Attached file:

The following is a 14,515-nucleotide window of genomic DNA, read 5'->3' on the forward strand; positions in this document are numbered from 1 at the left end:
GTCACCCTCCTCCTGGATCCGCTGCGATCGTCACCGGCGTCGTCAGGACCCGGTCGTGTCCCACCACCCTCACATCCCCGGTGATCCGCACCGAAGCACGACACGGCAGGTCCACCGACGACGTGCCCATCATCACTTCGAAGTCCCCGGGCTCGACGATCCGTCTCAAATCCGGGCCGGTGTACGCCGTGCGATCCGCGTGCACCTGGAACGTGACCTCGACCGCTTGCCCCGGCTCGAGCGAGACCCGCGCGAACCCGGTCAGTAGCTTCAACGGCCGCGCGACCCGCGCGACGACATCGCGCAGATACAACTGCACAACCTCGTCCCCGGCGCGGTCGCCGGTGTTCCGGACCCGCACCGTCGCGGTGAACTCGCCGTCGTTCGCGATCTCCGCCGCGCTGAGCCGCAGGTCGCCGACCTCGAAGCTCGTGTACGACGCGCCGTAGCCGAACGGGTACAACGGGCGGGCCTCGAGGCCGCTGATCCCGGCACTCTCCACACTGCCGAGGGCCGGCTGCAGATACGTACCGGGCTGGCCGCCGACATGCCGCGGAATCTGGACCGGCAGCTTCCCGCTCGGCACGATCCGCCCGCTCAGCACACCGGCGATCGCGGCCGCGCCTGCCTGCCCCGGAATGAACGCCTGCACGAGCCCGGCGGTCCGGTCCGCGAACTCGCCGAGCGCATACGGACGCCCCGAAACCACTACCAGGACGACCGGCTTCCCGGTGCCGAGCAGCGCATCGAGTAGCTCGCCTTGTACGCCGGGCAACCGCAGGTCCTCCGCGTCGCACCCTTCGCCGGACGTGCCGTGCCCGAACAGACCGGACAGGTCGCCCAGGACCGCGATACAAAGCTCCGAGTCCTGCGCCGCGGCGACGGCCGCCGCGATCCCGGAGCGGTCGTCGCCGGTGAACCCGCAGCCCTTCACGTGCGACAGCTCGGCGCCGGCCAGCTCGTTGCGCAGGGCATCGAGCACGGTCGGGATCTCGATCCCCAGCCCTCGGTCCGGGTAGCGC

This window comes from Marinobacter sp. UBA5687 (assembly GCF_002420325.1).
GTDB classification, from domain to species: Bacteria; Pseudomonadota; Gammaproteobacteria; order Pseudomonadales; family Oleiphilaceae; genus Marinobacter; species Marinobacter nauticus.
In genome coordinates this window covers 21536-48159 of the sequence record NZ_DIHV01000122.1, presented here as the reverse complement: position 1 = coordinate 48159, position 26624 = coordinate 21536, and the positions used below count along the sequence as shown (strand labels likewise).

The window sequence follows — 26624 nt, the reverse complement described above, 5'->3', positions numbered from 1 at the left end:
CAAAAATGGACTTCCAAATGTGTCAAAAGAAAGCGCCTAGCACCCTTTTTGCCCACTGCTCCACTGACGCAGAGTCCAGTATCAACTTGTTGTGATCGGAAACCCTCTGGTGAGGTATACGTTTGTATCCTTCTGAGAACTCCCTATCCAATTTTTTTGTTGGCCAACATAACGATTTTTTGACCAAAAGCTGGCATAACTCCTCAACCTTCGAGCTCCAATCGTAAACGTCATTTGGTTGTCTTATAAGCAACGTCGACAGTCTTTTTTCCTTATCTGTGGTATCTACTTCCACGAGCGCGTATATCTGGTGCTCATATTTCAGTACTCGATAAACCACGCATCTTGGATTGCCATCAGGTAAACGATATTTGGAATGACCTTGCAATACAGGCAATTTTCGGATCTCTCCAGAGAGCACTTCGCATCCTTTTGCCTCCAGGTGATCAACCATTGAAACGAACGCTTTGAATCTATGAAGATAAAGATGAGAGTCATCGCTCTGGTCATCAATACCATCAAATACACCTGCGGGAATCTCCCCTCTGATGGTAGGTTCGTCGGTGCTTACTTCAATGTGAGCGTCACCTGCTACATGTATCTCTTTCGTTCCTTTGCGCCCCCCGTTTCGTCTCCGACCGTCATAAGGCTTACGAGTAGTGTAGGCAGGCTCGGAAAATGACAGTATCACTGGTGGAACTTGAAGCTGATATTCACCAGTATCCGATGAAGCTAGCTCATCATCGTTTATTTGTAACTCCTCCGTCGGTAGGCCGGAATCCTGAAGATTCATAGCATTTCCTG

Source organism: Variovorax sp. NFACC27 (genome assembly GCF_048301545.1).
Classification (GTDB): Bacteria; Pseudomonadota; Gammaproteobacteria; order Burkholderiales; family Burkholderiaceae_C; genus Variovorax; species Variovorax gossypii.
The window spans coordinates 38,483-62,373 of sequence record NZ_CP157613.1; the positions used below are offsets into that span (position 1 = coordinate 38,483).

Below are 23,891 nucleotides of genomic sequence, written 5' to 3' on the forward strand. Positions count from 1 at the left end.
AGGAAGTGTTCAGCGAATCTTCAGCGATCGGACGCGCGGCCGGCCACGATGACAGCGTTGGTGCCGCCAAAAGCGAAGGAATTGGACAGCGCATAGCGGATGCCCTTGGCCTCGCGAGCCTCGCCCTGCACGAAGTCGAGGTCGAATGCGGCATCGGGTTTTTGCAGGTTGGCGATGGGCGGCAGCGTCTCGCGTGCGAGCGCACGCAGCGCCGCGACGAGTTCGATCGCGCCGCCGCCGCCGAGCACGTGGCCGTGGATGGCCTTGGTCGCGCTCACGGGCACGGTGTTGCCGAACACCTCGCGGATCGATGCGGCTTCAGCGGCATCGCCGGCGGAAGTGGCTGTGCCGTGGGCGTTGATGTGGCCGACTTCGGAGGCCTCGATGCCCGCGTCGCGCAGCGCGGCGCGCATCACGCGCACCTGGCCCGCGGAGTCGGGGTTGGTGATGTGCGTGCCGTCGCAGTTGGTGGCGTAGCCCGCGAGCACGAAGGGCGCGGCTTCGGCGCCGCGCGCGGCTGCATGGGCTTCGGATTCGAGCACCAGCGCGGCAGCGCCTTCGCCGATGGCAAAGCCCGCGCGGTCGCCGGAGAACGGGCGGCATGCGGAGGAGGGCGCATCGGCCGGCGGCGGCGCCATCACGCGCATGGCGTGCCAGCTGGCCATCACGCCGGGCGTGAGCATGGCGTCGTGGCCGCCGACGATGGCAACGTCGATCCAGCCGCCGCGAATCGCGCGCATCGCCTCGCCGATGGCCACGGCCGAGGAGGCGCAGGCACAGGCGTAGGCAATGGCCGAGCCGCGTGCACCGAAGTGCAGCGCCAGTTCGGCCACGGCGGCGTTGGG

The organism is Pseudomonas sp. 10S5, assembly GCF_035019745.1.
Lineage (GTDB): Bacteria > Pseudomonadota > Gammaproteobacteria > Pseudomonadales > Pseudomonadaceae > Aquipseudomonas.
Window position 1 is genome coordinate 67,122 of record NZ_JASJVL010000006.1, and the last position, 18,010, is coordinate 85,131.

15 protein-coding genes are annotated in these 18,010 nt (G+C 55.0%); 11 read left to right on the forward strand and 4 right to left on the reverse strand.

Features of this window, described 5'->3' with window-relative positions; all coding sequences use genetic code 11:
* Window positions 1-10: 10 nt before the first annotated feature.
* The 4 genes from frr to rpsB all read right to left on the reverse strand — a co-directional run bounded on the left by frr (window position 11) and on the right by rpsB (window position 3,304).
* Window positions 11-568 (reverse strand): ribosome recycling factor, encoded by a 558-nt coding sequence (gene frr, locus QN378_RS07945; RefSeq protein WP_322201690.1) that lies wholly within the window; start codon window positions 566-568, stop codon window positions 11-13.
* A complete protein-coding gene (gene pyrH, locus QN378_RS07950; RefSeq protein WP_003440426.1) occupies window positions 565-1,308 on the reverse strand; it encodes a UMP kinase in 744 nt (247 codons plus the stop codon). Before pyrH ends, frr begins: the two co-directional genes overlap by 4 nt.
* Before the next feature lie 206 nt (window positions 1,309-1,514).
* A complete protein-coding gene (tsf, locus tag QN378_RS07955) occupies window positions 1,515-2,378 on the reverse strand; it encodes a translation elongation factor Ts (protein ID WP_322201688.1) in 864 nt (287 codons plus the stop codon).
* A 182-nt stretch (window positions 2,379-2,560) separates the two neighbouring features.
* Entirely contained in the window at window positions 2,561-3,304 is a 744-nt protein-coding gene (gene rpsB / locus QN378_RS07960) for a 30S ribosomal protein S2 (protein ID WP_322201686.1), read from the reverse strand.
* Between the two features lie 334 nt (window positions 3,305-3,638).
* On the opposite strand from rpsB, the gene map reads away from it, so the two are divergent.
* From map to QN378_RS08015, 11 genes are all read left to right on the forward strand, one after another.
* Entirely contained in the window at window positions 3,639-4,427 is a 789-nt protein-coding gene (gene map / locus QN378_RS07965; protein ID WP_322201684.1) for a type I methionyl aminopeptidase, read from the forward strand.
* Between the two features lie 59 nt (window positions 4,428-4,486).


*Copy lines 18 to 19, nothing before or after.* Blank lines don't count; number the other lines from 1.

* Window positions 1-10: 10 nt before the first annotated feature.
* The 4 genes from frr to rpsB all read right to left on the reverse strand — a co-directional run bounded on the left by frr (window position 11) and on the right by rpsB (window position 3,304).